Monique Kornell (Ph.D. Warburg Institute) is an independent scholar of anatomical illustration and of the study of anatomy by artists. She has written on works from the 16th to the 19th centuries and has previously published on Cheselden’s Osteographia in the catalogue to the exhibition she co-curated, The Ingenious Machine of Nature: Four Centuries of Art and Anatomy, National Gallery of Canada, Ottawa, 1996, pp. 190-193.


Links to works


Source: http://publicdomainreview.org/2011/08/22/accuracy-and-elegance-in-cheseldens-osteographia-1733/


Aiaihea – The Hawaiian Quintette (1913)

Monday 22 August 2011 at 16:52



Tropical track from the Hawaiian Quintent. More songs of theirs can be streamed from the Library of Congress National Jukebox site

MP3 Download
Internet Archive Link



Beela Boola by the Electric City 4 (1920)

Hungarian Rag - Pietro Deiro (1913)

As a Porcupine Pines for its Pork - Billy Jones & Ernest Hare
(1925)

Popeye, the Sailor Man - Al Dollar & His Ten Cent Band with Billy Murray (1931)

Chopins Funeral March - The Edison Concert Band (1906)

Houdini on his Water Torture Cell (1914)

Lomax Collection Recording of English, Sample 8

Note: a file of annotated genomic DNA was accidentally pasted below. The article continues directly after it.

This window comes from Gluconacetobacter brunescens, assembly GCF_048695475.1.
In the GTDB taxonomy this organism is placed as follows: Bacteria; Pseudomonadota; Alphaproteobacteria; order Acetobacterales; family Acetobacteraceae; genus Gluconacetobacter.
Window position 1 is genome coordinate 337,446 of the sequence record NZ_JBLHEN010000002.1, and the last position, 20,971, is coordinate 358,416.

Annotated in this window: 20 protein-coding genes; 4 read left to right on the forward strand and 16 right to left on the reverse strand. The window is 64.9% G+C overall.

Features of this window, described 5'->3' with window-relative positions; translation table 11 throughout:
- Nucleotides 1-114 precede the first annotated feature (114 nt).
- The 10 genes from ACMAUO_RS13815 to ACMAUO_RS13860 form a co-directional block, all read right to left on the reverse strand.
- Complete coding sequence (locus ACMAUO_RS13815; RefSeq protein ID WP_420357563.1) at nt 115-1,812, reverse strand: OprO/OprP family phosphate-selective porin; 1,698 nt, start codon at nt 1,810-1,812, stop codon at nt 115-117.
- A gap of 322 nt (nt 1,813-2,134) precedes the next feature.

Enrico Caruso - A Dream (1920)

La Paloma (1903)

Orson Welles Show (1941)

Tokyo Rose (1944)

Fats Waller and His Orchestra live at The Yacht Club (1938)

Very early recording of George Gershwin's Rhapsody In Blue (1924)

Rudolph Valentino singing (1923)

Aiaihea - The Hawaiian Quintette (1913)

Antony's Address Over The Body of Caesar (1914)

Source: http://publicdomainreview.org/2011/08/22/aiaihea-the-hawaiian-quintette-1913/


The Lodger: A Story of the London Fog (1927)

Sunday 21 August 2011 at 12:44



Early Alfred Hitchcock film starring Ivor Novello, based on a story by Marie Belloc Lowndes and a play Who Is He? co-written by Belloc Lowndes, concerning the hunt for a serial killer in London. According to Hitchcock scholar Donald Spoto the film is “the first time Hitchcock has revealed his psychological attraction to the association between sex and murder, between ecstasy and death.” The film also features Hitchcock’s first recognizable film cameo, something which was to become a standard practice for the remainder of his films.

Download from Internet Archive

Note this film is in the public domain in the US, but may not be in other jurisdictions. Please check its status in your jurisdiction before re-using.